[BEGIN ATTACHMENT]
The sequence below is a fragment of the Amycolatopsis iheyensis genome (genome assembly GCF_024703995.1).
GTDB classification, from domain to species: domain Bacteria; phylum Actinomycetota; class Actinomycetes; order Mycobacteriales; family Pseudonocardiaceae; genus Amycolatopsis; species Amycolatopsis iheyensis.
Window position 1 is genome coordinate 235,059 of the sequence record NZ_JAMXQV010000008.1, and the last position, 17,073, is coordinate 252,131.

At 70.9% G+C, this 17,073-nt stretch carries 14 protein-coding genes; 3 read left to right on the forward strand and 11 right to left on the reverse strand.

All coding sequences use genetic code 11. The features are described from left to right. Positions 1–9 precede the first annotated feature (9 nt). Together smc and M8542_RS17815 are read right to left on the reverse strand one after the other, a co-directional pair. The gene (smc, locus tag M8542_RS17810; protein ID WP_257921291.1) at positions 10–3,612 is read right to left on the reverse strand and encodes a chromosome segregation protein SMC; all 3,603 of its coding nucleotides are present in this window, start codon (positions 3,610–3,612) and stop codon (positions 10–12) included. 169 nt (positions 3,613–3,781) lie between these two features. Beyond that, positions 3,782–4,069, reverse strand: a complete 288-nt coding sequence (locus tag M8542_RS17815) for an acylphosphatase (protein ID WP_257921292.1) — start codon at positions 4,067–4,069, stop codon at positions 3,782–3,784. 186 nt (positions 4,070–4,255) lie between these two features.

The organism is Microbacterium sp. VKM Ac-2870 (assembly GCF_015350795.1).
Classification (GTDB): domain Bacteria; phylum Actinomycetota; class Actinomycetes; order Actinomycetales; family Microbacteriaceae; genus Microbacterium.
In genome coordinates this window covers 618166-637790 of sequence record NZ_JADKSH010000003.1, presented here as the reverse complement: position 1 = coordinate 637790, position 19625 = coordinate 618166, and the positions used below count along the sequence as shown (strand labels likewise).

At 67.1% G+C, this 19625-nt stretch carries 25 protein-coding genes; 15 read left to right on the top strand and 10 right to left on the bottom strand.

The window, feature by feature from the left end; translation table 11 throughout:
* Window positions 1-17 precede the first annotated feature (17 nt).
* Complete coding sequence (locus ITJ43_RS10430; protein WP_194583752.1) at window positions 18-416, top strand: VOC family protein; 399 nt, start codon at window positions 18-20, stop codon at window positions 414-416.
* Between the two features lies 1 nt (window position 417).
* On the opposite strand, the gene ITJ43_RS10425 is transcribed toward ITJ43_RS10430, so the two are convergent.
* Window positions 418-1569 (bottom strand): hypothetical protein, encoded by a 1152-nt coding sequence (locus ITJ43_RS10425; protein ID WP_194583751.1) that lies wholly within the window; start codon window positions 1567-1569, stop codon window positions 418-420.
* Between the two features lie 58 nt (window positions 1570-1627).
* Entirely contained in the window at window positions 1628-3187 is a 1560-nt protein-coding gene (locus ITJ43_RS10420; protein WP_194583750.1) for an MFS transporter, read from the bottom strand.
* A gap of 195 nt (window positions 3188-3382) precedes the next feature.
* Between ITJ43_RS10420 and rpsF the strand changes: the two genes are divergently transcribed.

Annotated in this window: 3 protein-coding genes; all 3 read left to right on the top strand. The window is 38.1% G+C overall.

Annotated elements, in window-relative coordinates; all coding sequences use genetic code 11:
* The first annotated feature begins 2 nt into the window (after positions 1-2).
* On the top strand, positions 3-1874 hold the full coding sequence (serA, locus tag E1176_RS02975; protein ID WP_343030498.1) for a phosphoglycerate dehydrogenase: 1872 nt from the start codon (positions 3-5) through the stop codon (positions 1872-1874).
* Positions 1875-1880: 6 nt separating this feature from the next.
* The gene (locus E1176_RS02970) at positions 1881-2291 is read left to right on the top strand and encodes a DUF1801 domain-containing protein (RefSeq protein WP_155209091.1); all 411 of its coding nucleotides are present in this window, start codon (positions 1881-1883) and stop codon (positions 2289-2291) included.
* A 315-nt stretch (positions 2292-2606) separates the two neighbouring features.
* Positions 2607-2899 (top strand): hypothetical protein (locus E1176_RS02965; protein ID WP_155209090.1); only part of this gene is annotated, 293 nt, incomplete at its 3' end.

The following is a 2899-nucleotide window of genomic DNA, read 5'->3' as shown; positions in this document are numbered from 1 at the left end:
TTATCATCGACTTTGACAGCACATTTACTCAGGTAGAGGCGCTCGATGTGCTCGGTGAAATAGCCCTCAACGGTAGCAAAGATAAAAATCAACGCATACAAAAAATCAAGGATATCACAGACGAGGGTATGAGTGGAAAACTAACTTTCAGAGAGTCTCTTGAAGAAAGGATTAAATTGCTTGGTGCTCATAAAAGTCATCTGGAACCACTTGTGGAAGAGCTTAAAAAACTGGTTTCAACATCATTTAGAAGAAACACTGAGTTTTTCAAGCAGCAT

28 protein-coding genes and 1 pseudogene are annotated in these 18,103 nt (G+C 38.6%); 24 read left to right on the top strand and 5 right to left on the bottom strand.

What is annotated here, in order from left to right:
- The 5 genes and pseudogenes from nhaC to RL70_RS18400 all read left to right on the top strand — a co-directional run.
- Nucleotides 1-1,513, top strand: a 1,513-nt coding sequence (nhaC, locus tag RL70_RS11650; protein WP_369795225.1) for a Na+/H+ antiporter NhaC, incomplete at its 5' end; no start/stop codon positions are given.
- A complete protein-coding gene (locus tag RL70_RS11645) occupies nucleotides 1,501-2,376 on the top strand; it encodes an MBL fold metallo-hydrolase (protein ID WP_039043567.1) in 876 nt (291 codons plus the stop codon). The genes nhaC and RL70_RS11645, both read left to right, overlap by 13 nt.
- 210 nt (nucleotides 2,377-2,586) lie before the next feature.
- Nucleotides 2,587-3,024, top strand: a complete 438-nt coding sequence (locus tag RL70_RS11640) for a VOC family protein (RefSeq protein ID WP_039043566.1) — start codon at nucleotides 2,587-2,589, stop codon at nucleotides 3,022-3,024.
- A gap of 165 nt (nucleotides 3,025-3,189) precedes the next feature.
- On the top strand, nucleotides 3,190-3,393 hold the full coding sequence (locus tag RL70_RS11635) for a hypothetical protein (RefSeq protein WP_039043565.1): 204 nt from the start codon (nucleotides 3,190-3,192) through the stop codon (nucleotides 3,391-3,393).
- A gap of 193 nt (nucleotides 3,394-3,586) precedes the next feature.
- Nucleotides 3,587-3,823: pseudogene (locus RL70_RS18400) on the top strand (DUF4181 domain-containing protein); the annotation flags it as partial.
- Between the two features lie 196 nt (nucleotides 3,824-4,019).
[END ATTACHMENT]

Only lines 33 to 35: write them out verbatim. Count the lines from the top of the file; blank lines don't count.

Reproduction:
- Nucleotides 1-1,513, top strand: a 1,513-nt coding sequence (nhaC, locus tag RL70_RS11650; protein WP_369795225.1) for a Na+/H+ antiporter NhaC, incomplete at its 5' end; no start/stop codon positions are given.
- A complete protein-coding gene (locus tag RL70_RS11645) occupies nucleotides 1,501-2,376 on the top strand; it encodes an MBL fold metallo-hydrolase (protein ID WP_039043567.1) in 876 nt (291 codons plus the stop codon). The genes nhaC and RL70_RS11645, both read left to right, overlap by 13 nt.
- 210 nt (nucleotides 2,377-2,586) lie before the next feature.